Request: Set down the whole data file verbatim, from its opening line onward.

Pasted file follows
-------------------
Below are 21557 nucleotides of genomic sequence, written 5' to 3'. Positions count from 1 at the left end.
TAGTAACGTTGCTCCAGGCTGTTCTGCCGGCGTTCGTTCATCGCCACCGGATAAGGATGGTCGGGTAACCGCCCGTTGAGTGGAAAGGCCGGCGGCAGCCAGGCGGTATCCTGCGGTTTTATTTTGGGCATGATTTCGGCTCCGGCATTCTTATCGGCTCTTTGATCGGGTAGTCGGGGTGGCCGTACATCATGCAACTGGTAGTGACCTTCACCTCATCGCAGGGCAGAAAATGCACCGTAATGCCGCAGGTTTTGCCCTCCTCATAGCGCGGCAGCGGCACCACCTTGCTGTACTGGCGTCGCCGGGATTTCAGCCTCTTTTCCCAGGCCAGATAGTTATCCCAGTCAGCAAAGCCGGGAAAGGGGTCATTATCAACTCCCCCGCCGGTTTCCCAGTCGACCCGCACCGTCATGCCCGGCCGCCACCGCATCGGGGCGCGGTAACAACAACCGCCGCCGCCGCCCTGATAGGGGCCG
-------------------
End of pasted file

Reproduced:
Below are 21557 nucleotides of genomic sequence, written 5' to 3'. Positions count from 1 at the left end.
TAGTAACGTTGCTCCAGGCTGTTCTGCCGGCGTTCGTTCATCGCCACCGGATAAGGATGGTCGGGTAACCGCCCGTTGAGTGGAAAGGCCGGCGGCAGCCAGGCGGTATCCTGCGGTTTTATTTTGGGCATGATTTCGGCTCCGGCATTCTTATCGGCTCTTTGATCGGGTAGTCGGGGTGGCCGTACATCATGCAACTGGTAGTGACCTTCACCTCATCGCAGGGCAGAAAATGCACCGTAATGCCGCAGGTTTTGCCCTCCTCATAGCGCGGCAGCGGCACCACCTTGCTGTACTGGCGTCGCCGGGATTTCAGCCTCTTTTCCCAGGCCAGATAGTTATCCCAGTCAGCAAAGCCGGGAAAGGGGTCATTATCAACTCCCCCGCCGGTTTCCCAGTCGACCCGCACCGTCATGCCCGGCCGCCACCGCATCGGGGCGCGGTAACAACAACCGCCGCCGCCGCCCTGATAGGGGCCG